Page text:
I consider a spherical nanoparticle (NP) that is shrinking, for instance due to a melting process. I know that the pressure $p$ is proportional to $1/R(t)$, where $R(t)$ is the radius of the NP at time $t$. Conservation of energy states \begin{equation} \rho\frac{\partial u}{\partial t}=\nabla\cdot\vec q, \end{equation} where $\rho$ is the density, $u$ is the internal energy and $\vec q$ is the heat flux given by Fourier's law, \begin{equation} \vec q=-k\nabla T. \end{equation} The classical heat equation is obtained by assuming that the volume is constant along the whole process, which leads to $du=c_vdT$. Under constant pressure, a similar equation holds, derived from \begin{equation} dh=du+d(pv), \end{equation} where $h$ is the specific enthalpy. In this case, where neither the volume nor the pressure is constant, in which way could the internal energy be related to the temperature to obtain an equation involving only $T$? The only quantity which is kept constant in this case is the density, but I don't know how to go on... Any help would be appreciated!

  • $\begingroup$ Have you considered the answer? $\endgroup$
    – Solar Mike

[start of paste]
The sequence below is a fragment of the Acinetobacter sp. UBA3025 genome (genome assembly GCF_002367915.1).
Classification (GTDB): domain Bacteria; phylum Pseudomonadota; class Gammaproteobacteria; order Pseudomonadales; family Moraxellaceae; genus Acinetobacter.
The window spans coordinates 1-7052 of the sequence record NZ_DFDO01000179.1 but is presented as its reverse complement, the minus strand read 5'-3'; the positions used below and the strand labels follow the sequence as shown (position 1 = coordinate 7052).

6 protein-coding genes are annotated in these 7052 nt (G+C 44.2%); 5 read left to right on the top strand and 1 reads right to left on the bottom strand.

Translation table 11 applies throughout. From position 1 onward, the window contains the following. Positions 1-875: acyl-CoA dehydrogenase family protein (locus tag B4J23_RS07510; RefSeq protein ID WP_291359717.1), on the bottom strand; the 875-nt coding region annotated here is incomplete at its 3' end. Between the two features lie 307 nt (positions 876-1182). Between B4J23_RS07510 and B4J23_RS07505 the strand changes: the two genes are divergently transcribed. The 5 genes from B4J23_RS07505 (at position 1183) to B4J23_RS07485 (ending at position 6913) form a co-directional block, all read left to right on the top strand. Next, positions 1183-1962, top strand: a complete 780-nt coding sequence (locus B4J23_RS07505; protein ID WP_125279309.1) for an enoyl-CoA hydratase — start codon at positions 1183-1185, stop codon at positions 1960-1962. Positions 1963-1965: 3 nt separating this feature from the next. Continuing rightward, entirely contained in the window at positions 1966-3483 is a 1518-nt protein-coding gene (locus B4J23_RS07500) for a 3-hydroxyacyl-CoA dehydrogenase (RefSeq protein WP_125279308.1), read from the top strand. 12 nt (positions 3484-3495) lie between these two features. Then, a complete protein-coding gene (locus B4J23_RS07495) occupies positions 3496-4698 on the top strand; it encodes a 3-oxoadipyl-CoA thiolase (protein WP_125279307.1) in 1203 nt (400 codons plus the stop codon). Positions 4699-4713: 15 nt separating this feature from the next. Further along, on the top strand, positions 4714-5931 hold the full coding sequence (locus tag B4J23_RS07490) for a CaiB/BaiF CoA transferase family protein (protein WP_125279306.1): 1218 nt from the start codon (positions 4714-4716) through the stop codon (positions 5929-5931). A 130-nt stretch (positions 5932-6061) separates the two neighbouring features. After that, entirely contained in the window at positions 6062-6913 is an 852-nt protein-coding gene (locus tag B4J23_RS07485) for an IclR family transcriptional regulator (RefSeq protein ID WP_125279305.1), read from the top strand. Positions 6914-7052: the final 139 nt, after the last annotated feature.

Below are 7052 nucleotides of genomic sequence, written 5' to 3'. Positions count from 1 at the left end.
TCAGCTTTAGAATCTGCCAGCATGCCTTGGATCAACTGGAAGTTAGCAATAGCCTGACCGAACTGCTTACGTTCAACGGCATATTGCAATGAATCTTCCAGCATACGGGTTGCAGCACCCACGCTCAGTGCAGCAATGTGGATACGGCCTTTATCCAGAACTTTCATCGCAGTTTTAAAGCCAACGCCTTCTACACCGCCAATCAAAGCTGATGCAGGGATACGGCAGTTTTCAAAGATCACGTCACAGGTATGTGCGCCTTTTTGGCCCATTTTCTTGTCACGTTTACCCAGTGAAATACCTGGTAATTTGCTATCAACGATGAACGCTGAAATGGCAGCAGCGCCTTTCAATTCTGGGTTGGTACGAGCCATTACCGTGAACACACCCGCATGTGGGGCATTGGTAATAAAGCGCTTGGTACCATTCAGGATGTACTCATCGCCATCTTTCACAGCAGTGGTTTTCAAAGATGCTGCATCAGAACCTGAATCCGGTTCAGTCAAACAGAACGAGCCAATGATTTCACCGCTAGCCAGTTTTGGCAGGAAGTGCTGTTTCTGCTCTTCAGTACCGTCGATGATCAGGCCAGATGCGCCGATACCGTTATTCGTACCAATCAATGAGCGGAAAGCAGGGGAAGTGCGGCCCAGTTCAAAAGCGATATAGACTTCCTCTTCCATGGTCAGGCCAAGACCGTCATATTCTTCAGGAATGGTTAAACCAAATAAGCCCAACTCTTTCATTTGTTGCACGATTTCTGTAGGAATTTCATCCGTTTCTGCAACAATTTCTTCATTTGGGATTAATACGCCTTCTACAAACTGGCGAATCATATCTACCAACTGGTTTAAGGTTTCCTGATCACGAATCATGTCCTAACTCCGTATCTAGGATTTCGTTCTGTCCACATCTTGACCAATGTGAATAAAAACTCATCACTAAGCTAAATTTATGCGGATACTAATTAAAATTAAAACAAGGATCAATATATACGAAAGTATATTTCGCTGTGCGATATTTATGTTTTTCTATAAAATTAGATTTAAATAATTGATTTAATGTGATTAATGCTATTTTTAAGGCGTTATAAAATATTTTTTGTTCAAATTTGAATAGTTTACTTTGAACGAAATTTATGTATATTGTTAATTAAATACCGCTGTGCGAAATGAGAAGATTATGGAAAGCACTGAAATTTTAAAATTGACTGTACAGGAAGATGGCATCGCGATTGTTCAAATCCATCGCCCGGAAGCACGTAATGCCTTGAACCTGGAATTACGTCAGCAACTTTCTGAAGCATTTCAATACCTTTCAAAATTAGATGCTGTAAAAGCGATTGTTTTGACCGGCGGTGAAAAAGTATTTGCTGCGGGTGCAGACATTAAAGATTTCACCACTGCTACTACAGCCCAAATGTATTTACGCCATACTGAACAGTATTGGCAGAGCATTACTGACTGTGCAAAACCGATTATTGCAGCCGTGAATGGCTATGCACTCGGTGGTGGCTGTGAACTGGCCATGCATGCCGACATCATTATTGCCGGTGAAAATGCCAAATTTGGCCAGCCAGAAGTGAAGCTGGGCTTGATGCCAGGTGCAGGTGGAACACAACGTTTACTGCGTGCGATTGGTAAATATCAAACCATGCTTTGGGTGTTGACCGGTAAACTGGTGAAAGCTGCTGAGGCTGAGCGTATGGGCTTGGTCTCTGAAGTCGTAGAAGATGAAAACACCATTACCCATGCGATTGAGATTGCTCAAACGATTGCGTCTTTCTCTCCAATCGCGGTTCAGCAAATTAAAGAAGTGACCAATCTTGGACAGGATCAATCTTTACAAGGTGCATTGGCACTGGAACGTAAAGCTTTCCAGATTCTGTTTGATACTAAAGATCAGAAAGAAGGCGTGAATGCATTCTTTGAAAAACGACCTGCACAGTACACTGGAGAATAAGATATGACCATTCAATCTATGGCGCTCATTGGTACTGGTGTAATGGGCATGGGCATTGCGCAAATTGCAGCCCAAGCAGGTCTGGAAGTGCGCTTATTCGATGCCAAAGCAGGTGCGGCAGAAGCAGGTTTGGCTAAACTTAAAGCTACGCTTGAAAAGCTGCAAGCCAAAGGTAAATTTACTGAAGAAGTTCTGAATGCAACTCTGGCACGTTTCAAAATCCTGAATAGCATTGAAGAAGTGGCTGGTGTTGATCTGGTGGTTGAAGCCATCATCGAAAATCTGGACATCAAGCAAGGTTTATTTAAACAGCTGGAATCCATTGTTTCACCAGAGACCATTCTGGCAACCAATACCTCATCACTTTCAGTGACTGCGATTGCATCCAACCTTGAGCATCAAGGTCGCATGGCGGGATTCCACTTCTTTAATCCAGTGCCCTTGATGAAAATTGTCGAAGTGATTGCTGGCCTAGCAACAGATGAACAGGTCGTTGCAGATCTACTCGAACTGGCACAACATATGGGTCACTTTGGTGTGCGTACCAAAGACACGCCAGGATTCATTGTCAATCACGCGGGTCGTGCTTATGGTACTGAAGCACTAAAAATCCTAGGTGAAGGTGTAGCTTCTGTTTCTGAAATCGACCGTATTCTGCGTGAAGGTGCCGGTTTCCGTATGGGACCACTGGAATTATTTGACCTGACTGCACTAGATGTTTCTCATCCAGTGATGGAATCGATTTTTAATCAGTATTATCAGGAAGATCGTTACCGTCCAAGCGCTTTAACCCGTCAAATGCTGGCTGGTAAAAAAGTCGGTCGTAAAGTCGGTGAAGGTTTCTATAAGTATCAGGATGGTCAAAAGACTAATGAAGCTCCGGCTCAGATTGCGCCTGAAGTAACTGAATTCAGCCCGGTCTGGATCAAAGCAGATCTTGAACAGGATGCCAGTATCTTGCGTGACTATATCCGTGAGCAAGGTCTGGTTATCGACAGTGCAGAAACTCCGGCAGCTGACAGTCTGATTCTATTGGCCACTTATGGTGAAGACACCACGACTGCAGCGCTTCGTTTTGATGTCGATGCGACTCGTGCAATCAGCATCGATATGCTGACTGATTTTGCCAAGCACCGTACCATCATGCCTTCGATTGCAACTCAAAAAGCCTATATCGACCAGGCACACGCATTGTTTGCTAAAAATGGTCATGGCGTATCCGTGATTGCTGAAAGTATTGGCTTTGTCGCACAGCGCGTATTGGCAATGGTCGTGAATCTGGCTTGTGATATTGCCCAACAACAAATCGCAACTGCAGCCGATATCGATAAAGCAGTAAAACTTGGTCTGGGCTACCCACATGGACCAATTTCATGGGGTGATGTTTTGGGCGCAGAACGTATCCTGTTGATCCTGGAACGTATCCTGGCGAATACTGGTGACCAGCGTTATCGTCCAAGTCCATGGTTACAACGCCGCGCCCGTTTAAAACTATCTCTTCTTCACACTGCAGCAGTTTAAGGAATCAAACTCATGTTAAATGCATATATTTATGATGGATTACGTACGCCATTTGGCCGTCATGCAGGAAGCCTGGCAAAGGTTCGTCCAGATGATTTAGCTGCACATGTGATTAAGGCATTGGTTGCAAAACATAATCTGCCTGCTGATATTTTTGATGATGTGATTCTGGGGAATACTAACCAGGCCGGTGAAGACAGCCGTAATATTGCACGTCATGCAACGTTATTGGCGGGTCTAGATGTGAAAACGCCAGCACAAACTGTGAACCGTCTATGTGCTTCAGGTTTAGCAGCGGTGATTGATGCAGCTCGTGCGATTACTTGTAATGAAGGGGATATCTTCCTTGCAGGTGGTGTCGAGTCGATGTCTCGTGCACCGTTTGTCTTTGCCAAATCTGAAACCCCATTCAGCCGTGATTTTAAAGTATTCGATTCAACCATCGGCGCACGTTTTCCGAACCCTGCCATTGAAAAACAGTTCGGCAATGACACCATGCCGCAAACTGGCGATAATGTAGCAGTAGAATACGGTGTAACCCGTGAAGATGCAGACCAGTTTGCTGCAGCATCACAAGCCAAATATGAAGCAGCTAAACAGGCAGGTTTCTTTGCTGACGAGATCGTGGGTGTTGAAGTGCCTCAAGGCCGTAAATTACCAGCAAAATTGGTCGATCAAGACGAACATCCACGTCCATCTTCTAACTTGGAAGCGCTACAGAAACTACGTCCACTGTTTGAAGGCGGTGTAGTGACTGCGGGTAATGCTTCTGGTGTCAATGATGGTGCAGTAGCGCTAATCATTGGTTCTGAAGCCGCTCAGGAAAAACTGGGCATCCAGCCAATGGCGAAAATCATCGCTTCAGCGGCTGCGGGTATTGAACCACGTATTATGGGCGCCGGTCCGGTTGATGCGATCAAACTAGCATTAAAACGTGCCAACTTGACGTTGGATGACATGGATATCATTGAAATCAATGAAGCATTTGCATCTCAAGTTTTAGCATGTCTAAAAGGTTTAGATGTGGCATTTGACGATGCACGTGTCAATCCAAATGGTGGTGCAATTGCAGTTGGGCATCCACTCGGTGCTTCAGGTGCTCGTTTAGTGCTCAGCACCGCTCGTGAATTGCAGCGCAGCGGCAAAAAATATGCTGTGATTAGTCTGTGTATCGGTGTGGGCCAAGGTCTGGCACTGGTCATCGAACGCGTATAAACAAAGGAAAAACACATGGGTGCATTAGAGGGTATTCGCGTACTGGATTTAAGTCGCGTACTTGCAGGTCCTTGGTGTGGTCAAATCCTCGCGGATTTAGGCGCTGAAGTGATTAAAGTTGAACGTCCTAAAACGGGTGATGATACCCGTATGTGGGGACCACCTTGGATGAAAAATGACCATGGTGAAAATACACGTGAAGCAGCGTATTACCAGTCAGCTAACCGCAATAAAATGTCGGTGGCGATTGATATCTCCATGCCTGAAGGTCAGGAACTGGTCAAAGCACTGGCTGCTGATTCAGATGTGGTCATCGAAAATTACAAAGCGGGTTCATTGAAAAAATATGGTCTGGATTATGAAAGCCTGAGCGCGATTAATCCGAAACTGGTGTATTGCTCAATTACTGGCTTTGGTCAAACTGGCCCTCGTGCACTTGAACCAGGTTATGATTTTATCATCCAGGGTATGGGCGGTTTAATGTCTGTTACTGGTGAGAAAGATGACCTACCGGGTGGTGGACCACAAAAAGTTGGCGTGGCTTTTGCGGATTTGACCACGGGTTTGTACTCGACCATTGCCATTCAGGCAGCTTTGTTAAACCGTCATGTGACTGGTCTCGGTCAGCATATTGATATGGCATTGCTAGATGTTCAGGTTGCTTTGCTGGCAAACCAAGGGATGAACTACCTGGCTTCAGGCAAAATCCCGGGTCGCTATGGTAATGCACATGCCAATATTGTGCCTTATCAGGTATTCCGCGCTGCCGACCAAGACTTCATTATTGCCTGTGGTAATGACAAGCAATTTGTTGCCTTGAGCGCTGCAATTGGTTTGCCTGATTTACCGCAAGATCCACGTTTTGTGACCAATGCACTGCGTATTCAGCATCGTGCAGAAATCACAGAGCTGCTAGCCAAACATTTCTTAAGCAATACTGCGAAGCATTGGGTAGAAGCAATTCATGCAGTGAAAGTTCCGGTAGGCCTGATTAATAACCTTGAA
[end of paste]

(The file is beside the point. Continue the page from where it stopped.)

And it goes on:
Apr 29, 2019 at 8:52
  • $\begingroup$ If the density is constant, then the specific volume must, by definition, also be constant, and it's specific volume (not total volume) that appears in that formula for the specific enthalpy. $\endgroup$ Dec 19, 2020 at 15:30

1 Answer 1


Have you considered an elastic control volume around the solid? The boundary shrinks as the particle melts, and calculations can be made with extrinsic (total internal energy) rather than intrinsic variables (specific internal energy). If you draw your control volume only around the solid phase, you'll have to estimate the mass leaving the control volume as liquid: $$ \left. \frac{dm}{dt} \right|_{NP} = -\dot{m}_{liq} $$ and estimate the internal energy leaving the control volume as liquid as well as the internal energy used to melt the particle: $$\left. \frac{dU}{dt} \right|_{NP} = -\dot{m}_{liq}(u_{ls} +u_{l}) + \int_{A} \nabla \cdot \vec{q} $$ Where $u_{l}$ is the specific internal energy at which the NP melts and $u_{ls}$ is the latent heat of melting I integrated the heat flux in this case, over the surface area of the particle. The equations can be given in terms of temperature and mass if you know the specific heats ,$C_{s}$ and $C_{l}$ for solid and liquid, and . $$\left. c_{s}\left( m\frac{dT}{dt} + T\frac{dm}{dt} \right) \right|_{NP} = \int_{A}\nabla \cdot \vec{q} -\dot{m}_{liq}\left(T_{sat}c_{l} + u_{ls} \right) $$
I'm sorry to say, there's still a lot of loose ends. How fast does liquid flow off the particle surface? How will you model the change in surface area of the particle? I assumed that liquid leaves the control volume at exactly the melting temperature, and that there was no material in the control volume which was "mushy"(saturated solid-liquid). best of luck!


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